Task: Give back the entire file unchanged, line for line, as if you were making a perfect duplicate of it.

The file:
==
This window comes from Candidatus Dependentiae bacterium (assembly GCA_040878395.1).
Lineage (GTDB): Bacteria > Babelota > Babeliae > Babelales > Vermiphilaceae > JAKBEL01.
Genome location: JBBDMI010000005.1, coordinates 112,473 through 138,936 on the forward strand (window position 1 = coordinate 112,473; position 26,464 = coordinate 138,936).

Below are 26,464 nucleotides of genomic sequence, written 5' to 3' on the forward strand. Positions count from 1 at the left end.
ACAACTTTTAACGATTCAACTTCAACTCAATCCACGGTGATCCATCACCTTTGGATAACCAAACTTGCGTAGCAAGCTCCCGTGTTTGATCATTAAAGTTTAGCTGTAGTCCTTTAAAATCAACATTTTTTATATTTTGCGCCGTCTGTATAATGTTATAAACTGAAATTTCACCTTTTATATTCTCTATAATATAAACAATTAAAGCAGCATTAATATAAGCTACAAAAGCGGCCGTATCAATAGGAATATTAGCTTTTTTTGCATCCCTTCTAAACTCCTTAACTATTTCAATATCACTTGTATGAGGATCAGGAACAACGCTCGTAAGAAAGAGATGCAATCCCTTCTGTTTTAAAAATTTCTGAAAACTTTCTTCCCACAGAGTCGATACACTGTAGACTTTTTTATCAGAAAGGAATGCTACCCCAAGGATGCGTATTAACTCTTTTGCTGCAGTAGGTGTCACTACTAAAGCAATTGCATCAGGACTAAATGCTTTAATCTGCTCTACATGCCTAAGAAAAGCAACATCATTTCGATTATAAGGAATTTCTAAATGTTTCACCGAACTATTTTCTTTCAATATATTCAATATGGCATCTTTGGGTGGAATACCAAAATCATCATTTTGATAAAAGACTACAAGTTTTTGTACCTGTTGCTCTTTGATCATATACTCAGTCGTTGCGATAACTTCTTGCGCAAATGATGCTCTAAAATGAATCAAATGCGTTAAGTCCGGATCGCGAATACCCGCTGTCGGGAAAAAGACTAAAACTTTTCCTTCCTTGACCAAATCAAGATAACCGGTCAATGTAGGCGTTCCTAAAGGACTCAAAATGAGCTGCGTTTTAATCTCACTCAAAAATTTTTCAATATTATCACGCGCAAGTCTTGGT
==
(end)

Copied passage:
This window comes from Candidatus Dependentiae bacterium (assembly GCA_040878395.1).
Lineage (GTDB): Bacteria > Babelota > Babeliae > Babelales > Vermiphilaceae > JAKBEL01.
Genome location: JBBDMI010000005.1, coordinates 112,473 through 138,936 on the forward strand (window position 1 = coordinate 112,473; position 26,464 = coordinate 138,936).

Below are 26,464 nucleotides of genomic sequence, written 5' to 3' on the forward strand. Positions count from 1 at the left end.
ACAACTTTTAACGATTCAACTTCAACTCAATCCACGGTGATCCATCACCTTTGGATAACCAAACTTGCGTAGCAAGCTCCCGTGTTTGATCATTAAAGTTTAGCTGTAGTCCTTTAAAATCAACATTTTTTATATTTTGCGCCGTCTGTATAATGTTATAAACTGAAATTTCACCTTTTATATTCTCTATAATATAAACAATTAAAGCAGCATTAATATAAGCTACAAAAGCGGCCGTATCAATAGGAATATTAGCTTTTTTTGCATCCCTTCTAAACTCCTTAACTATTTCAATATCACTTGTATGAGGATCAGGAACAACGCTCGTAAGAAAGAGATGCAATCCCTTCTGTTTTAAAAATTTCTGAAAACTTTCTTCCCACAGAGTCGATACACTGTAGACTTTTTTATCAGAAAGGAATGCTACCCCAAGGATGCGTATTAACTCTTTTGCTGCAGTAGGTGTCACTACTAAAGCAATTGCATCAGGACTAAATGCTTTAATCTGCTCTACATGCCTAAGAAAAGCAACATCATTTCGATTATAAGGAATTTCTAAATGTTTCACCGAACTATTTTCTTTCAATATATTCAATATGGCATCTTTGGGTGGAATACCAAAATCATCATTTTGATAAAAGACTACAAGTTTTTGTACCTGTTGCTCTTTGATCATATACTCAGTCGTTGCGATAACTTCTTGCGCAAATGATGCTCTAAAATGAATCAAATGCGTTAAGTCCGGATCGCGAATACCCGCTGTCGGGAAAAAGACTAAAACTTTTCCTTCCTTGACCAAATCAAGATAACCGGTCAATGTAGGCGTTCCTAAAGGACTCAAAATGAGCTGCGTTTTAATCTCACTCAAAAATTTTTCAATATTATCACGCGCAAGTCTTGGT